[GBP, USD]
    Sterling's pandemic-era proclivity to underperform during risk-off phases in global markets has once again been on display. Cable posted a two-week low at 1.2455, while the pound concurrently hit a two-week nadir against the euro. EU and UK leaders will video-meet today for high-level talks on trade. The UK has now formally ruled out extending its post-Brexit transition access to the EU's single market and customs union, which ups the ante for both sides. The UK will now be existing the single market on January 1st next year. The risk is that the UK will fail to get what it wants and will leave without a new trade deal with the EU in place, which would shift a large part of UK trade onto net much less favourable WTO terms (which would hit the vehicle manufacturing and agricultural sectors hardest). EU leaders will be represented by the EU council president, and the heads of both the European commission and the European parliament will also attend. Our hunch, with both sides having incentive for compromise, is that a deal will be struck, though negotiations may go down to the wire, in October. The BoE's Monetary Policy Committee reviews policy this week (announcing Thursday). As with the Fed and other central banks, the crisis response is in place and policymakers are now in a wait-and-see mode. This will leave the repo rate at 0.25% and QE totals unchanged. The BoE's cheif economist, Haldane, said recently that policymakers were not "remotely close" to deciding on negative rates, although it is being reviewed as an option. As for the pound, the balance of risks are likely to remain toward the downside for now.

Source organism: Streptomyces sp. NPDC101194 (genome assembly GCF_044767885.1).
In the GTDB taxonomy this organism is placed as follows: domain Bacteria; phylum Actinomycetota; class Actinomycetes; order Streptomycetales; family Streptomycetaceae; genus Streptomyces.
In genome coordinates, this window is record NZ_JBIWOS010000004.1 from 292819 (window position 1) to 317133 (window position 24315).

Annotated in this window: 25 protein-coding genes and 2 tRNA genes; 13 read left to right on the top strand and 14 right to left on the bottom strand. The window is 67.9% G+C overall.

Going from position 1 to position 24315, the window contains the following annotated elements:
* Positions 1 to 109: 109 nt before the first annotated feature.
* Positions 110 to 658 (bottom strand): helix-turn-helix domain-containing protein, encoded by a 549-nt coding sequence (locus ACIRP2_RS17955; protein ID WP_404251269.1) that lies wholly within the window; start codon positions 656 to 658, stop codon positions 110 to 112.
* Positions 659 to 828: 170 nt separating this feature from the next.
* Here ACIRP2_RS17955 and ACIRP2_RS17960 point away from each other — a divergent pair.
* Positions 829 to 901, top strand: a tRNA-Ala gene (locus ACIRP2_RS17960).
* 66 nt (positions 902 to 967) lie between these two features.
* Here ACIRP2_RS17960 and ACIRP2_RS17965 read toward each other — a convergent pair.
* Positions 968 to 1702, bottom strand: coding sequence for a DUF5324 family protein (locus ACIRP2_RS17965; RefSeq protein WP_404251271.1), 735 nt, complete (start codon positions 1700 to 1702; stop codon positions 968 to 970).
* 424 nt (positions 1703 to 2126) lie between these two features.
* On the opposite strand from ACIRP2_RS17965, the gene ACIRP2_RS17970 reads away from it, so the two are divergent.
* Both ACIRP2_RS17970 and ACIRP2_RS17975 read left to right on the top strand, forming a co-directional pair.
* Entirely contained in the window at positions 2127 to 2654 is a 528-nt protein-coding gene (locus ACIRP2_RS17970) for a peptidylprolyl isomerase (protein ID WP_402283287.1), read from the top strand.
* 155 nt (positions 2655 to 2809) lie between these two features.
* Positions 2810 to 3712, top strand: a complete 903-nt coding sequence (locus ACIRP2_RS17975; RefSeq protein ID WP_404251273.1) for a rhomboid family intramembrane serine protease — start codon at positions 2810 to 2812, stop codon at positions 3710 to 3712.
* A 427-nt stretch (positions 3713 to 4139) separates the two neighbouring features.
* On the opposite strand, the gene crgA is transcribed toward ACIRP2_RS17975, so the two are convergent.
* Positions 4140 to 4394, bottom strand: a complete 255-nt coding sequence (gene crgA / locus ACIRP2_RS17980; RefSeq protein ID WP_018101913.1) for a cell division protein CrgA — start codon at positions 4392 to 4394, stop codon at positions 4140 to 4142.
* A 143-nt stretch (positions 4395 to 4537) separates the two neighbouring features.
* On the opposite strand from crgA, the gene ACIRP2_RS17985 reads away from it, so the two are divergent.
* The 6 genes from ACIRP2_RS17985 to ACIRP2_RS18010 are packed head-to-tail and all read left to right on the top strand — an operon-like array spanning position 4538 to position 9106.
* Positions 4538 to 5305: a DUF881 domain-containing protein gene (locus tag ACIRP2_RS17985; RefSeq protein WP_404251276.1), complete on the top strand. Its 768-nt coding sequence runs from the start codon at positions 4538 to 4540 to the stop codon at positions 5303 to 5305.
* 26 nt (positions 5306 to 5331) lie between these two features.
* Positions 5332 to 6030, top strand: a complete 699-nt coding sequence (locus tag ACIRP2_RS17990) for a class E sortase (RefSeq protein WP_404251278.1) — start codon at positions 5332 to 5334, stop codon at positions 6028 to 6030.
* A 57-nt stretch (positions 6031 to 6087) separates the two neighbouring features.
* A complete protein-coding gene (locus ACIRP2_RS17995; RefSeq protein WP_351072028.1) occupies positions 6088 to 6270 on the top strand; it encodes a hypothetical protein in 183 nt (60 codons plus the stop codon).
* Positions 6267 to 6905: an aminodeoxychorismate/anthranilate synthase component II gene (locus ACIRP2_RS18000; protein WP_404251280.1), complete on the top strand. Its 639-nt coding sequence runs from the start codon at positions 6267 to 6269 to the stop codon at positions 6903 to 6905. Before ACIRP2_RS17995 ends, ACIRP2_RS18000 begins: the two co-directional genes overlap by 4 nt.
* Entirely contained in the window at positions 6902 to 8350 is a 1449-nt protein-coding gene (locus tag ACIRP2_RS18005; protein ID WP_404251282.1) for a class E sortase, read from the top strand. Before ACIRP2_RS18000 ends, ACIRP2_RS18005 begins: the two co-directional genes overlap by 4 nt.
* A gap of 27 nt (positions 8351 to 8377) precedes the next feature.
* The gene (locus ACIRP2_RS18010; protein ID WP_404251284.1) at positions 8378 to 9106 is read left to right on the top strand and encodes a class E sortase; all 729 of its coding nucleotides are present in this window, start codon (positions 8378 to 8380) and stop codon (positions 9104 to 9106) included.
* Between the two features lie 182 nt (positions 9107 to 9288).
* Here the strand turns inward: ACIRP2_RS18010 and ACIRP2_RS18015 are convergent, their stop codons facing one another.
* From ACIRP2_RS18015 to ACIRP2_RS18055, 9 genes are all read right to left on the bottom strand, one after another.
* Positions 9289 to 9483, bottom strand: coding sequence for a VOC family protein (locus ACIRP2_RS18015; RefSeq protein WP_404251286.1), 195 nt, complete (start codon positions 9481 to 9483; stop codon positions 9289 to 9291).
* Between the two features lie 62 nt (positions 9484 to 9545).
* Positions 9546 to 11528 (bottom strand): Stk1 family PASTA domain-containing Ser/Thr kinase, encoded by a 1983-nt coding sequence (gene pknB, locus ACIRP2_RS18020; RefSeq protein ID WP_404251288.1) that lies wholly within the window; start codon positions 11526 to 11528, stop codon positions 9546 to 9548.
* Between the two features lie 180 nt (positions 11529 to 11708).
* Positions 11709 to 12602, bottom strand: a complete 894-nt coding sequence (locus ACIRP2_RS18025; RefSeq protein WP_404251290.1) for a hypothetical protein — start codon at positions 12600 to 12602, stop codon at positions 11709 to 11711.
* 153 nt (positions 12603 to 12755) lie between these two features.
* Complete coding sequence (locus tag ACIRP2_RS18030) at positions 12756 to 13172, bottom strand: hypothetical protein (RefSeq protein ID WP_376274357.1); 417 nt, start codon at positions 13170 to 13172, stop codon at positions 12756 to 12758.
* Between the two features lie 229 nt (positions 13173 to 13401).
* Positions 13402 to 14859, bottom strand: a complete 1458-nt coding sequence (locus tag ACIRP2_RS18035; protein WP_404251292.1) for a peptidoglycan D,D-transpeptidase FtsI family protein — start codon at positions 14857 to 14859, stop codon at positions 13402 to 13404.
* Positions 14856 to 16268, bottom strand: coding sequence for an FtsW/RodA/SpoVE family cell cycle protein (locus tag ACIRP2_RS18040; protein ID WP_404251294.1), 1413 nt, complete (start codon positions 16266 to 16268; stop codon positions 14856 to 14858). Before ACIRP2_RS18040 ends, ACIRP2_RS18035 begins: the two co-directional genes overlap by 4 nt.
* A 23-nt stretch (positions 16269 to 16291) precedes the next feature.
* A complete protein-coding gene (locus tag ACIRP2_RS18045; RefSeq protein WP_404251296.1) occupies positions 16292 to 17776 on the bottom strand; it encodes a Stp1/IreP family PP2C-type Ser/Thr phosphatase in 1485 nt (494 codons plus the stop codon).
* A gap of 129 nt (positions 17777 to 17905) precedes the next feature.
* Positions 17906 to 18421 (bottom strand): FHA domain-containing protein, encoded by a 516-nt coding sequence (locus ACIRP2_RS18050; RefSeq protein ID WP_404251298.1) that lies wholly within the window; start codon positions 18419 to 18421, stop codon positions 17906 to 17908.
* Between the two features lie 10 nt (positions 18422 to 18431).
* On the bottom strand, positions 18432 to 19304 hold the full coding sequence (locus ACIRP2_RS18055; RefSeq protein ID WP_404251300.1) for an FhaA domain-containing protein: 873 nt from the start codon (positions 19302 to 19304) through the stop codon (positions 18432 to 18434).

[USD, CHF]